August 24, 2017

“Everyone works in fundraising”: Expecting the unexpected

Posted by AGU Career Center

While there’s something to be said about proactively creating your own career opportunities, perhaps more important is being prepared for opportunities when they do arrive.  At a fundraising gala for a previous employer, one of the guests began asking me about specific details related to a project’s fundraising plan.  I apologized and embarrassingly explained that I didn’t work in the development department* and therefore didn’t know the particulars.  The gentleman put his arm around me and said, “Let me tell you a secret.  Everyone works in fundraising.”

Whenever you interact with those around you, whether it be at a networking event, a public lecture, or email, you are creating opportunities for yourself, but a garden won’t grow just by pouring water on the ground.  You have to plant your seeds first.

You have undoubtedly heard of the importance of the “elevator speech.”  The term comes from the idea that you have found yourself in a metaphorical elevator with your CEO or potential funder.  You will only have a short time to seize the moment and pitch your hundred-million-dollar idea to the person before one of you has to get off.  It’s a great metaphor for explaining the concept that you should always have a short, direct statement to respond to the “Tell us about yourself” question.

The reality is that these conversations are not going to occur in an elevator though.  I had often thought of the concept purely in the temporal sense, but the metaphor extends beyond the duration of the conversation.  The elevator also serves as a symbol for the serendipity of these moments.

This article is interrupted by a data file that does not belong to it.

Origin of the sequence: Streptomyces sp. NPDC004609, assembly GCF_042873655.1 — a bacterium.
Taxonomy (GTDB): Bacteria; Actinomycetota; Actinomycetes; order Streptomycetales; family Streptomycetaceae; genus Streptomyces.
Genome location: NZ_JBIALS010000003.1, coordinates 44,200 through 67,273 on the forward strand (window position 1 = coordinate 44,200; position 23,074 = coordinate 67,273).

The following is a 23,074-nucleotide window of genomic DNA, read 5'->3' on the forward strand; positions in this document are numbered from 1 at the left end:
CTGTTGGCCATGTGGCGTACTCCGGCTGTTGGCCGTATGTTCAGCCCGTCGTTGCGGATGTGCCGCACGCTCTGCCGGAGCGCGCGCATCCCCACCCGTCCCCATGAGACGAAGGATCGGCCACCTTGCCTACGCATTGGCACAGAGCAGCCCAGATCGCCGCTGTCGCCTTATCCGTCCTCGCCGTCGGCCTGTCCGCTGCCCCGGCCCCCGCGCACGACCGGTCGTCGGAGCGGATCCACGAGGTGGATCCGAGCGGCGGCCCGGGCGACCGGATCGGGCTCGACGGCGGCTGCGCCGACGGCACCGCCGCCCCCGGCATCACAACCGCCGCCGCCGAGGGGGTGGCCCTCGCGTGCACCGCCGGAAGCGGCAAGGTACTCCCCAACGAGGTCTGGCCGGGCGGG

So, how can you better prepare yourself for these chance encounters? 

It may sound cliché but it really starts at shifting your perspective. Don’t allow yourself to be boxed in by self-prescribed labels.  There was a rather silly but thoughtful New York Times article a few weeks ago titled “What Is Your Opposite Job?” that explores our occupational preconceptions that I’d encourage you to read.  Spoiler alert: according to the article, the opposite job of a geoscientist is a lumberjack, and the opposite job of a mining and geological engineer is a model.  I’ll spare you the modeling puns.

The point is that your research is the sum of all its parts: while being able to effectively communicate your science is great and being able to effectively communicate it to non-scientists is even better, understanding how your science fits into the bigger picture is the best. 

When you begin to understand the relationship between your work responsibilities and other organizational functions, it will become easier to both understand your work and frame the importance of that work to decision makers and stakeholders, both internally and externally.

Though my day-to-day activities may have had very little to do with the day-to-day fundraising operations, the reality was that the two were intrinsically related.  After my initial embarrassment with the gentleman and the fundraising event, I was able to recover and talked about some of the specific projects that his donations were enabling, however, had I been prepared for his (in hindsight, obvious) questions about a major fundraising campaign, I could have been a real “development” hero.

Nathaniel Janick is the Career Services Coordinator at the American Geophysical Union.

*For those unfamiliar with this use of the term, development (as opposed to research and development) refers here to the group of people that coordinate efforts to seek financial support for their institution’s programs.  Though fundraising is part of their bailiwick, the scope is generally much broader than that.  If your place of work has a development department, you should make fast friends with someone there. It could prove useful down the road.